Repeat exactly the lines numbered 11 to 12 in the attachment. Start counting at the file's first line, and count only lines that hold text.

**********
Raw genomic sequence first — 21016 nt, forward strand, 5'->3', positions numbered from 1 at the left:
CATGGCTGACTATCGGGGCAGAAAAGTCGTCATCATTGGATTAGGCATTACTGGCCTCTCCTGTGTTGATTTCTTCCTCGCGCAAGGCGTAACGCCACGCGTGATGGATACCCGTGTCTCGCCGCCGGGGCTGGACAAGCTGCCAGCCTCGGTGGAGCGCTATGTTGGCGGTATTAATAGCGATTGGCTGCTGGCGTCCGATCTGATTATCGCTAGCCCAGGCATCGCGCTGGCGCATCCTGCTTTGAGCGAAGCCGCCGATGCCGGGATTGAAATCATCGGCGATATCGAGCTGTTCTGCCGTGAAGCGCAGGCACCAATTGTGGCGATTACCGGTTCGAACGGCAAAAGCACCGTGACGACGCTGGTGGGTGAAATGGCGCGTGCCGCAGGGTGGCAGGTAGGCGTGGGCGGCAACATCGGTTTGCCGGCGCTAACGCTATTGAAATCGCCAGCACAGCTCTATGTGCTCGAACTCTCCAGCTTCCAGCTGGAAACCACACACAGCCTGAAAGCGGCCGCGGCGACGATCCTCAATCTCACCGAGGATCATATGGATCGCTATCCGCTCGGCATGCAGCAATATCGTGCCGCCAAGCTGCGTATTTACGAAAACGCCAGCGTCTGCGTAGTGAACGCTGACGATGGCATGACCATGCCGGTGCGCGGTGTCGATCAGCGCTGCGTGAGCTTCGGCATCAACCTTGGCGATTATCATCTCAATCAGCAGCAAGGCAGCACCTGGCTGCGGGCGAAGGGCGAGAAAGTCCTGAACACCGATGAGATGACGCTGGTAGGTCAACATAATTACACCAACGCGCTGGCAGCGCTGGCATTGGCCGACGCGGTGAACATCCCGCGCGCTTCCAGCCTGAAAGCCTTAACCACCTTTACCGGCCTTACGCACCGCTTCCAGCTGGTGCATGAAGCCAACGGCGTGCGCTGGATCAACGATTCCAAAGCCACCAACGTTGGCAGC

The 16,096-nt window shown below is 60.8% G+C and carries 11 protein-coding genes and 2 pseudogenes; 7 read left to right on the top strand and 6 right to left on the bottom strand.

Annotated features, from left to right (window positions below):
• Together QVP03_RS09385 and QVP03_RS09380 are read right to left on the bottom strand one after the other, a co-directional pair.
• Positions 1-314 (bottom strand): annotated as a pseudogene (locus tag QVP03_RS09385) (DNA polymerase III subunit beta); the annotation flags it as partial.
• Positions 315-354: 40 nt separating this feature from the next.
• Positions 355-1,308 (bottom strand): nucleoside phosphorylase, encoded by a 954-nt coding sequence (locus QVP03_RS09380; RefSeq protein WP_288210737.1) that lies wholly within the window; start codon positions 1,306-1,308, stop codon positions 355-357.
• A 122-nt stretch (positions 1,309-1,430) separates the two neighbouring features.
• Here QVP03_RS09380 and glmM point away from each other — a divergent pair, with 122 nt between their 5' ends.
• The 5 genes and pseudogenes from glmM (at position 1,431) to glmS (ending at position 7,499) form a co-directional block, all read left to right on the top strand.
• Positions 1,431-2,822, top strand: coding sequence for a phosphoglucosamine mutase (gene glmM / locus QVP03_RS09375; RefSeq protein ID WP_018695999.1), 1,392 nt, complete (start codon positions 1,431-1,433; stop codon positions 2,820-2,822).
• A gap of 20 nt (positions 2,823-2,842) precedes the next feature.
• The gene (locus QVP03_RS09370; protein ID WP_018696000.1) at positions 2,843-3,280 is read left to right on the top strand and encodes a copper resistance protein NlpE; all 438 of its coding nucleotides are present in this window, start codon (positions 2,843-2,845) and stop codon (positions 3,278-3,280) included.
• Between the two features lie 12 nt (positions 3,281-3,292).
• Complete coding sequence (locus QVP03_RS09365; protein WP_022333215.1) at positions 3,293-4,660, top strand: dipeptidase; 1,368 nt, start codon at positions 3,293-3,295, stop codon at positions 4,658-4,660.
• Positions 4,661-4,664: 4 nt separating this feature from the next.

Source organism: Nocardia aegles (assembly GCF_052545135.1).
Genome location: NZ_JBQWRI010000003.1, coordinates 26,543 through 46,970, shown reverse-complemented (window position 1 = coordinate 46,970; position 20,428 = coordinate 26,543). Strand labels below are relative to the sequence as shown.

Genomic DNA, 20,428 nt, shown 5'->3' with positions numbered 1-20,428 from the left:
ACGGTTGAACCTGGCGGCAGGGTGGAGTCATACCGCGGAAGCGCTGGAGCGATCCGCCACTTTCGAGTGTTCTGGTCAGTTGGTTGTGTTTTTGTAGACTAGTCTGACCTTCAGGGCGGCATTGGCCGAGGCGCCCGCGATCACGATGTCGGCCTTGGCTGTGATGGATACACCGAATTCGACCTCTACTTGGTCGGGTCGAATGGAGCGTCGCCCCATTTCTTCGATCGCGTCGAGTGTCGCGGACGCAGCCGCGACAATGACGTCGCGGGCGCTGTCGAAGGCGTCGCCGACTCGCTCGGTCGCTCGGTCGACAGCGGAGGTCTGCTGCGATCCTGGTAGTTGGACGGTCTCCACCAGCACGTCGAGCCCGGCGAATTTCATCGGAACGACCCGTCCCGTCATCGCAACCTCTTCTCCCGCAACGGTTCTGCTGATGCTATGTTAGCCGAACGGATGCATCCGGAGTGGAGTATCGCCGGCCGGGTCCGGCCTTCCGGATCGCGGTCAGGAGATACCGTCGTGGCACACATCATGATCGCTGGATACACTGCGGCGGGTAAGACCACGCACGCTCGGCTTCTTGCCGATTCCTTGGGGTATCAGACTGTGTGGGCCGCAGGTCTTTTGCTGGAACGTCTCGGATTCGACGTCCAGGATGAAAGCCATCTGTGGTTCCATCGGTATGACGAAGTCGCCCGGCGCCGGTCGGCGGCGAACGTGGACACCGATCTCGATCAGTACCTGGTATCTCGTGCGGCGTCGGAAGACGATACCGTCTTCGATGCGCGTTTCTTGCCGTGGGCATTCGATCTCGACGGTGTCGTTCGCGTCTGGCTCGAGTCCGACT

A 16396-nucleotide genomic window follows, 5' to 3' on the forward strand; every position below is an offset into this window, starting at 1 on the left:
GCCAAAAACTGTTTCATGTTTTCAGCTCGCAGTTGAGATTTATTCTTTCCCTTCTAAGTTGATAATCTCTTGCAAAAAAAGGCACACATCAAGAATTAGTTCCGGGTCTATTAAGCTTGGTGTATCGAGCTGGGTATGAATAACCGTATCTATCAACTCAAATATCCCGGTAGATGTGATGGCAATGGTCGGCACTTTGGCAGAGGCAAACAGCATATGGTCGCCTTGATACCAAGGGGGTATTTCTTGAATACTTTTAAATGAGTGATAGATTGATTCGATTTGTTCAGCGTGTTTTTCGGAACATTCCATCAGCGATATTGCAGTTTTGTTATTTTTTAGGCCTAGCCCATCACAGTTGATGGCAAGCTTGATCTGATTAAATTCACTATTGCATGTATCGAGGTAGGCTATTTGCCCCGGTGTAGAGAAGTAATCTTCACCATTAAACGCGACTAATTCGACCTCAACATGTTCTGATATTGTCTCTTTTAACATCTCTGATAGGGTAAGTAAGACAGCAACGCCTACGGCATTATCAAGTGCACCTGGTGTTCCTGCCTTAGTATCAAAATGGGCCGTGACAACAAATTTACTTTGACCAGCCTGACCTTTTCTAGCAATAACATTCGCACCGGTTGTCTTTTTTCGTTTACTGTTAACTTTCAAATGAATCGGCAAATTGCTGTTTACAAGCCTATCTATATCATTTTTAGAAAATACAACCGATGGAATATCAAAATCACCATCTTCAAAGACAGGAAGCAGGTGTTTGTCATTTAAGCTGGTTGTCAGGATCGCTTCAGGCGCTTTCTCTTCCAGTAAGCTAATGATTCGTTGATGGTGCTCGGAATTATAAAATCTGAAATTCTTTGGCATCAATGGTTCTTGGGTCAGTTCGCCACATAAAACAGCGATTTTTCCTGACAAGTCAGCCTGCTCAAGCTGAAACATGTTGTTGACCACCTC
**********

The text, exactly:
• The 5 genes and pseudogenes from glmM (at position 1,431) to glmS (ending at position 7,499) form a co-directional block, all read left to right on the top strand.
• Positions 1,431-2,822, top strand: coding sequence for a phosphoglucosamine mutase (gene glmM / locus QVP03_RS09375; RefSeq protein ID WP_018695999.1), 1,392 nt, complete (start codon positions 1,431-1,433; stop codon positions 2,820-2,822).